substance in your body as it dissolves, which slows down the rate at which carbs are absorbed
in your stomach and keeps your blood sugar levels in a more even stare of ebb and flow. If you’re looking to increase your daily
fiber intake, foods that are high in soluble fiber include oatmeal, nuts, legumes, and
vegetables. 5. Stay Hydrated
If your blood sugar spikes frequently, it could be a sign that you’re not drinking
enough water. When your body is dehydrated, it begins to
retain fluid in the kidneys by producing a hormone known as vasopressin, which also causes
your liver to start releasing more sugar into your bloodstream. In addition to all the regular benefits of
staying hydrated, drinking plenty of water will also allow your kidneys to continue flushing
excess sugar from your body, thus preventing your blood sugar levels from rising too high. And when we say to stay hydrated, we mean
with water specifically: after all, trying to hydrate with sugary drinks such as soda
kind of defeats the purpose of lowering your blood sugar, don’t you think? 6. Manage Your Stress Levels
Everyday life can be full of stress; trust us, we get it. But when we’re feeling the pressure, stress-related
hormones such as glucagon and cortisol can potentially cause our blood sugar to rise
to dizzying new heights. If you find yourself living or working in
a stressful environment, consider some relaxation activities such as exercise and meditation
in order to reduce your stress levels and, by extension, prevent your blood sugar from
taking any unnecessary spikes. In one study, nurses who participated in yoga
after a meal were found to experience reduced levels of stress; hey, maybe that one coworker
who keeps pestering you to try yoga is on to something after all. 7. Get Enough Sleep
This one should also be obvious, but getting enough sleep every night is one of the most
essential ways to maintain positive health. Not only do poor sleeping habits affect your
appetite and weight management, but they can also have a direct impact on your blood sugar
levels and insulin sensitivity as well. By practicing proper sleep hygiene, you will
not only feel better, but your blood sugar will be easier to manage as well. Some of the best ways to ensure a restful
night’s sleep are to avoid TV, computer and phone screens for at least an hour before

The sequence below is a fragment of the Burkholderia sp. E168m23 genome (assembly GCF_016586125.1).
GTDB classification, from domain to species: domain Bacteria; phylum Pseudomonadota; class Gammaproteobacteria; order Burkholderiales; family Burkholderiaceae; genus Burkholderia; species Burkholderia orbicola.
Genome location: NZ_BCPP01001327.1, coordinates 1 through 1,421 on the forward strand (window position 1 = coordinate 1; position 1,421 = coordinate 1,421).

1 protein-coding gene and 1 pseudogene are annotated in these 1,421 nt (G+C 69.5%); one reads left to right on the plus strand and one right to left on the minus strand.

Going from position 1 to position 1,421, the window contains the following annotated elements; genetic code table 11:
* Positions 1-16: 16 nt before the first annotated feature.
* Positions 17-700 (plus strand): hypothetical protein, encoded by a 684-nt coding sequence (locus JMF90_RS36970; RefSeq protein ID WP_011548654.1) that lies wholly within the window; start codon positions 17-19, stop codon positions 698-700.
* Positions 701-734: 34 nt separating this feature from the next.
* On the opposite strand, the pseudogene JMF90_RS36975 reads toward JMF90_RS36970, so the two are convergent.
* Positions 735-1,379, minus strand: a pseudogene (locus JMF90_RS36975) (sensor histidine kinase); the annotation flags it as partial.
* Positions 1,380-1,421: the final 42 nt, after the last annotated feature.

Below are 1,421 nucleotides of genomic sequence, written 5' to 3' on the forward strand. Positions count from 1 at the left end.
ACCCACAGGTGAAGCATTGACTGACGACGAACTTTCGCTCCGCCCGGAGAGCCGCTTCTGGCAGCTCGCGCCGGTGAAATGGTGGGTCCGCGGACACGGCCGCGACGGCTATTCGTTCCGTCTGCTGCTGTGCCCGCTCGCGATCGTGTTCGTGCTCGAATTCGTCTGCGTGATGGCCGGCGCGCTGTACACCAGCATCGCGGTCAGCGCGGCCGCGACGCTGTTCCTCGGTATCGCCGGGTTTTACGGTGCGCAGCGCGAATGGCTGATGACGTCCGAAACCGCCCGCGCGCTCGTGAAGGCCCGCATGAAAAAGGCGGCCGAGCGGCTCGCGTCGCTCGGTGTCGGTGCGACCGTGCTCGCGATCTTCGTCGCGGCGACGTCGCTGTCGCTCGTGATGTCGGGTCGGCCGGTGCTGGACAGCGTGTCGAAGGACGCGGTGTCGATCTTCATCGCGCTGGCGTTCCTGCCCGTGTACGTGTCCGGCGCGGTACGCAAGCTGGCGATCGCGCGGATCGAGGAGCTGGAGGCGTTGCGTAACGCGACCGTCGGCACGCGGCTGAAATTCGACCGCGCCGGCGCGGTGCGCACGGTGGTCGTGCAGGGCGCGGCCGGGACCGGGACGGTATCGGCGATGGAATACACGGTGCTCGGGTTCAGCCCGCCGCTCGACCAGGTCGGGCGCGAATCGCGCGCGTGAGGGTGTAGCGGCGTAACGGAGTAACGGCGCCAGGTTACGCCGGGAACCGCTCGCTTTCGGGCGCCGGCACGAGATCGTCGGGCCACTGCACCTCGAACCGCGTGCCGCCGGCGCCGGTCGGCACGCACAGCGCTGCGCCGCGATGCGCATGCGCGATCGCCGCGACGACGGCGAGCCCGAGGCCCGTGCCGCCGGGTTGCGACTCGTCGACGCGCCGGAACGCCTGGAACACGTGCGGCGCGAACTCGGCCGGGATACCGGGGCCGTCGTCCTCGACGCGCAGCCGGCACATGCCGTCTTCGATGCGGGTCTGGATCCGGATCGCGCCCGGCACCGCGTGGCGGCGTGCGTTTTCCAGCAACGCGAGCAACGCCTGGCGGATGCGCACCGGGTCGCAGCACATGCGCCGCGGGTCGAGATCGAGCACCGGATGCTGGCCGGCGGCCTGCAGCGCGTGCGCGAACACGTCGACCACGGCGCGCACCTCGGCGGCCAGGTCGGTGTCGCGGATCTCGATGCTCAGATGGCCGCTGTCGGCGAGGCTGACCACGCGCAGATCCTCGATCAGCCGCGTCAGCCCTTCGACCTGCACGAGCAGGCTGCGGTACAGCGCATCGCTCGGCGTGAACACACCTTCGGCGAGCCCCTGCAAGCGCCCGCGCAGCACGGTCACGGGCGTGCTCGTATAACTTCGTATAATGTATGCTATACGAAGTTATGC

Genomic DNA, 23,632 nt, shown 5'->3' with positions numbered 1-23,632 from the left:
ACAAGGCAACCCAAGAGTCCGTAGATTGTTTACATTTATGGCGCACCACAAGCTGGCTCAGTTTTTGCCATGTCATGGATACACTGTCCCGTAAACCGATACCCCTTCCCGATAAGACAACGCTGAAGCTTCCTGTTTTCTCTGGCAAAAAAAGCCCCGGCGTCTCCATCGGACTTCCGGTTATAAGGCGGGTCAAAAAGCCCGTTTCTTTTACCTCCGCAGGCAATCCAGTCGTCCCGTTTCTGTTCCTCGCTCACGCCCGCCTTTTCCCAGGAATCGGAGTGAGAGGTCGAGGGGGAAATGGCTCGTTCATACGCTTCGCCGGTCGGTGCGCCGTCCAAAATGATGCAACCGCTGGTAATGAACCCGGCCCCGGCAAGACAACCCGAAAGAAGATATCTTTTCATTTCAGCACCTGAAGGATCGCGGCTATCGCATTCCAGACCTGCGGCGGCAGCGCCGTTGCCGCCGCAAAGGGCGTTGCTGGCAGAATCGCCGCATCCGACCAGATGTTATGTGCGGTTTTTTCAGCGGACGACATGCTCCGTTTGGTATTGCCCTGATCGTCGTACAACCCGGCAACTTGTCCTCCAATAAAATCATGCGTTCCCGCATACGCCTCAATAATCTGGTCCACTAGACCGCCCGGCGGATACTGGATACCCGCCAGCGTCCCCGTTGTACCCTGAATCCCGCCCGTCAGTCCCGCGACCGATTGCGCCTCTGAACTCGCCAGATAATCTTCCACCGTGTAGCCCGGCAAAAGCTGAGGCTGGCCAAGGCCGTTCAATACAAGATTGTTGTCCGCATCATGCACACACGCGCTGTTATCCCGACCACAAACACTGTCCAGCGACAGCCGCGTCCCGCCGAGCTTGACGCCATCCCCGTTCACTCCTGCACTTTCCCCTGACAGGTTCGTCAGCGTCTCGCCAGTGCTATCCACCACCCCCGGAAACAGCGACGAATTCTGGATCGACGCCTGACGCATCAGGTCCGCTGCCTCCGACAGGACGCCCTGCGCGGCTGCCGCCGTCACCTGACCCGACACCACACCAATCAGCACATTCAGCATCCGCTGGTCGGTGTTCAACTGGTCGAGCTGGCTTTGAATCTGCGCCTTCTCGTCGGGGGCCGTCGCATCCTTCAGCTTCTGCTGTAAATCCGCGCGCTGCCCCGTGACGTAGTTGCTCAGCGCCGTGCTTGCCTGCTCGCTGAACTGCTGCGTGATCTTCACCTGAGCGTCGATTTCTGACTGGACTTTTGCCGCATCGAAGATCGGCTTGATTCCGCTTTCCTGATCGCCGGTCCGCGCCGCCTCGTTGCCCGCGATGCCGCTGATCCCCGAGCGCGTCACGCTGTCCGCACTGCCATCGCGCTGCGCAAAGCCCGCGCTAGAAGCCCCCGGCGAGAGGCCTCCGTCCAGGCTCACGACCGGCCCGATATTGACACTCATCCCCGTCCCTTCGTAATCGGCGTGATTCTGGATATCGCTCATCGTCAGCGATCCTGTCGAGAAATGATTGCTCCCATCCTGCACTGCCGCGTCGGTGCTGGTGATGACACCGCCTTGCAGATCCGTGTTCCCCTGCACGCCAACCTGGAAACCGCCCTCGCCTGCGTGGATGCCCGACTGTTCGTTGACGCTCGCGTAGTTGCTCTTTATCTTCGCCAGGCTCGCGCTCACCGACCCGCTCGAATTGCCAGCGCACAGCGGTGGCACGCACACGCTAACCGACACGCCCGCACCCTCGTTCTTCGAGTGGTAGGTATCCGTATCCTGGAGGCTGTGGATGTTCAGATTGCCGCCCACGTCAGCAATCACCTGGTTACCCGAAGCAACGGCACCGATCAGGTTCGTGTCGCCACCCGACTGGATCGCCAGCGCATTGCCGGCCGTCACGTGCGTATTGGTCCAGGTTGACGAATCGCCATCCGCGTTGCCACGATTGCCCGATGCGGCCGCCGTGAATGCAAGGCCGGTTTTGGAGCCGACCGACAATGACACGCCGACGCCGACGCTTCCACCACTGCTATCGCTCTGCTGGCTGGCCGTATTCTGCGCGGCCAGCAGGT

bedtime, as well as engaging in relaxing activities such as reading or taking a warm shower. If blood sugar is something you worry about,
then hopefully this list will make keeping it under control a little bit more manageable. At the end of the day, a proper diet, exercise,
and good sleep habits are among some of the best ways to prevent your blood sugar levels
from spiking unexpectedly; and finding healthy ways to cope with stressful environments will
also help you maintain healthy levels of blood sugar activity. Was this video helpful or informative for
you? Are there any other tips for preventing blood
sugar spikes that we’ve neglected to mention so far? We always enjoy hearing your feedback so be
sure to let us know by leaving a comment and helping us to keep the conversation going.

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  • Reply Bestie May 15, 2019 at 8:04 pm

    Was this video helpful or informative for you? Are there any other tips for preventing blood sugar spikes that we’ve neglected to mention so far? If you enjoyed this video, please give it a like and share it with your friends! 🙂

  • Reply Cynthia Carter May 15, 2019 at 8:13 pm

    Whole wheat should be avoided it contains more sugar than white bread. Just avoid bread altogether. Use a lettuce leave too wrap up your sandwich

  • Reply WINK INFO HUB May 15, 2019 at 8:15 pm

    Woowwww ❤️ nice video ❤️❤️

  • Reply Jaafar A May 15, 2019 at 8:15 pm

    high protein foods protein keep you full aslo healthy fat foods

  • Reply david mendoza May 15, 2019 at 10:04 pm

    This video was very informative. I am s borderline diabetic. This video sparked ideas to bring me further away from getting diabetes

  • Reply Colin Watkins May 15, 2019 at 10:17 pm

    Your wrong about oatmeal,I have type 2 diabetes and I tested my blood sugar before and after the read 6.0 before and 9.4 after what does that tell you.

  • Reply 안녕ejassi May 16, 2019 at 2:24 am



  • Reply shravan dhadiwal May 19, 2019 at 4:12 am

    Great Video 👍🏻